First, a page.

BUCS’ BIGGEST PROBLEM: RANKINS
The Bucs used to be able to run at will against the Saints, but having Rankins in the middle will make that tougher. New Orleans’ interior pass rush was also non-existent, but that changes with the arrival of Rankins.
SAINTS’ DRAFT GRADE: B
1. Louisiana Tech DT Vernon Butler
The selection of Butler was interesting as the Panthers already have Kawann Short and Star Lotulelei up front. But Butler will most certainly rotate with both and gives the Panthers some flexibility and options as both Short and Lotulelei have contracts coming due in the not too distant future. Butler is a manning presence in the middle and will help keep opposing quarterbacks uncomfortable on Sunday afternoons.
2. Samford CB James Bradberry
After losing Josh Norman to the Redskins via free agency, Carolina spent their next three picks trying to replace the talented, but hot-headed former Panthers Pro Bowler. Bradberry, like Norman, comes from a small school, but will compete to start in the Panthers secondary. Some felt drafting the 6-foot-1 Bradberry in the second round was a little bit of a reach.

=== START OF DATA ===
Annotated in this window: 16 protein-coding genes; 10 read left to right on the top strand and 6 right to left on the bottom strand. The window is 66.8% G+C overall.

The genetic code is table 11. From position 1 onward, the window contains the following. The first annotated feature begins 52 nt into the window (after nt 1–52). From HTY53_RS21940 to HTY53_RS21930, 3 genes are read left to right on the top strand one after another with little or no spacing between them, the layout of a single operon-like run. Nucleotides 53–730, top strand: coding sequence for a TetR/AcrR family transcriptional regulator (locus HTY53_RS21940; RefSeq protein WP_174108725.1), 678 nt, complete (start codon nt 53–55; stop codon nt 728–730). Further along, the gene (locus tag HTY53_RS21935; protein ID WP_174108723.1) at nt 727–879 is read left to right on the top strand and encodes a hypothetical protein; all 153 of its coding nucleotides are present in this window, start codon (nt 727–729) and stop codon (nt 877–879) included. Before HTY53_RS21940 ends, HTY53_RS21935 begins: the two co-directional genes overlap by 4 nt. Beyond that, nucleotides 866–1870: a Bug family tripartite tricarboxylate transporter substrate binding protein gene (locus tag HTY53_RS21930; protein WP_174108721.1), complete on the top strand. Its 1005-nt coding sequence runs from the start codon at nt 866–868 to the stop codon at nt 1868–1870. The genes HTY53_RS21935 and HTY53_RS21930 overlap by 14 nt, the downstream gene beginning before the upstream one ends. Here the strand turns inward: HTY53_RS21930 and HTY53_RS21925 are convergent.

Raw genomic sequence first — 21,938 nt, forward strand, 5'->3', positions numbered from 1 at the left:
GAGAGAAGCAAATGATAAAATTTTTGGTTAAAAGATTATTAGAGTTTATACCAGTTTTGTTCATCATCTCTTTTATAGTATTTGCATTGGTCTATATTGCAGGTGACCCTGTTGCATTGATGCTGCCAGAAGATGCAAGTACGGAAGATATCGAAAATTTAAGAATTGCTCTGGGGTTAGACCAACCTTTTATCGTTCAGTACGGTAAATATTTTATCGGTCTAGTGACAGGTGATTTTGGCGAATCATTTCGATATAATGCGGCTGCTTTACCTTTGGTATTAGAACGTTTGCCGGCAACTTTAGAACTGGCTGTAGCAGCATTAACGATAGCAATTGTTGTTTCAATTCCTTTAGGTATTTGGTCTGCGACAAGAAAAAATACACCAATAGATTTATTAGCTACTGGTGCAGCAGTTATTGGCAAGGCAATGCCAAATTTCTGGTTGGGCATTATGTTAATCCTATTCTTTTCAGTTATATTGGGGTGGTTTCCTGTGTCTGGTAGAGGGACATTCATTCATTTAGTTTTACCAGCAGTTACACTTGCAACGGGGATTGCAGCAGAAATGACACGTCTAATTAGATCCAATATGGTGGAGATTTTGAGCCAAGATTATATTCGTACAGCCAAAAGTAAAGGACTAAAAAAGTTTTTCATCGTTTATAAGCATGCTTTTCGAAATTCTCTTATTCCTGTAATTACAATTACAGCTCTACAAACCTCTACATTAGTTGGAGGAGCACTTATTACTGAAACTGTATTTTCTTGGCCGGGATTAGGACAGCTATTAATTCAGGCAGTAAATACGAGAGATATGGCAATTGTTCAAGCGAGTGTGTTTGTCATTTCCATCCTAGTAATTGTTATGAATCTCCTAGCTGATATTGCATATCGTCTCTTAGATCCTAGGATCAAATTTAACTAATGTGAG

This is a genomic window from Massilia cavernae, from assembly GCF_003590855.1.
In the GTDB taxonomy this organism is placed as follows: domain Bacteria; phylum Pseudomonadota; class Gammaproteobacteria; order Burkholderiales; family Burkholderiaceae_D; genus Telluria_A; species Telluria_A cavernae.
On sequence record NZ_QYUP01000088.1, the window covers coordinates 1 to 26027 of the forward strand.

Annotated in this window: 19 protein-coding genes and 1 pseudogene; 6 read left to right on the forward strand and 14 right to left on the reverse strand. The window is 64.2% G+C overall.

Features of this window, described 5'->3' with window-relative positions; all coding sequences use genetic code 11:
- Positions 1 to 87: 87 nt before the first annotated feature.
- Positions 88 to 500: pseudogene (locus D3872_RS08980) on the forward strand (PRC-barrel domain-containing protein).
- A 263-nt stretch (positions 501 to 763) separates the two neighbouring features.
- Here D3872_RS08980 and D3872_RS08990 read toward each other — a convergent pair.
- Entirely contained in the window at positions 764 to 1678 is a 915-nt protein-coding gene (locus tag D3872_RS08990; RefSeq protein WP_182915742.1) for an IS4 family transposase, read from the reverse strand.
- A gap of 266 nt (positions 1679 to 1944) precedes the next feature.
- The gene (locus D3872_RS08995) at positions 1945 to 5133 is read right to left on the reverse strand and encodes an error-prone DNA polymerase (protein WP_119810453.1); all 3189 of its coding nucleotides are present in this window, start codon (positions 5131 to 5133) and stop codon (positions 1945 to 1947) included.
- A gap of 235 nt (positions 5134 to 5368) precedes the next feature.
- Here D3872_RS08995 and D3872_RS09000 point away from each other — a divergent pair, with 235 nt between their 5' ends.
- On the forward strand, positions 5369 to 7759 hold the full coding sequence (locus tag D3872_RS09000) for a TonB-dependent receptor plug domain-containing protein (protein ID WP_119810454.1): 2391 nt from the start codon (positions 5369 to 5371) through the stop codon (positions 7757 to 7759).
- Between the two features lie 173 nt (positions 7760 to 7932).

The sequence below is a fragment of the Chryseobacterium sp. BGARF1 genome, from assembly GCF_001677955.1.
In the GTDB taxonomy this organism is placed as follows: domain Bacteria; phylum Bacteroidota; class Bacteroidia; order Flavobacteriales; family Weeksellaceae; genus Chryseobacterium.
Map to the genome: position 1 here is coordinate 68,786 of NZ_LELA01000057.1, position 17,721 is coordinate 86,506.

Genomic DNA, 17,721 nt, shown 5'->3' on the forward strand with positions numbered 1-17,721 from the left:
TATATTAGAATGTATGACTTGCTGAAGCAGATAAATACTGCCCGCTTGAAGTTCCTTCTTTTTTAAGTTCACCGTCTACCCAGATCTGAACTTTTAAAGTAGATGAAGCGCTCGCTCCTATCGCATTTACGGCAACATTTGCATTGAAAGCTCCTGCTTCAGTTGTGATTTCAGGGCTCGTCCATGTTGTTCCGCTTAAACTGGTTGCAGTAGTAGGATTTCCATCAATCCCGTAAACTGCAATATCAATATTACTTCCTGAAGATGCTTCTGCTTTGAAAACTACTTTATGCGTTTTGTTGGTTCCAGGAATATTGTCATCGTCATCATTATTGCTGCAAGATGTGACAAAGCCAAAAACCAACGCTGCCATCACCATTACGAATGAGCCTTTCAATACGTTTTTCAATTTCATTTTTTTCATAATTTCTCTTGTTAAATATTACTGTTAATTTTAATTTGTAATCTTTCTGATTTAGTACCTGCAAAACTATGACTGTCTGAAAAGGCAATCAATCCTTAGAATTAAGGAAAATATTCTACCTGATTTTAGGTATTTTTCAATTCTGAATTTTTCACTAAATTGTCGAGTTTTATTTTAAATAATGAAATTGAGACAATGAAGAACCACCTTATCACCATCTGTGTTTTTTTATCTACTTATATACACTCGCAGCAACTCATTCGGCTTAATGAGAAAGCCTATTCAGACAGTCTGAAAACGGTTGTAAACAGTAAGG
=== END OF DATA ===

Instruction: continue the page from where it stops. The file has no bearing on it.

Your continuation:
3. West Virginia CB Daryl Worley
Worley was the second DB drafted by the Panthers last week and the former West Virginia standout comes with some character concerns after an arrest in college. However the Panthers feel they did their homework, so much in fact, they moved up to grab another big, 6-foot-1 cornerback in the third round.
5. Oklahoma CB Zack Sanchez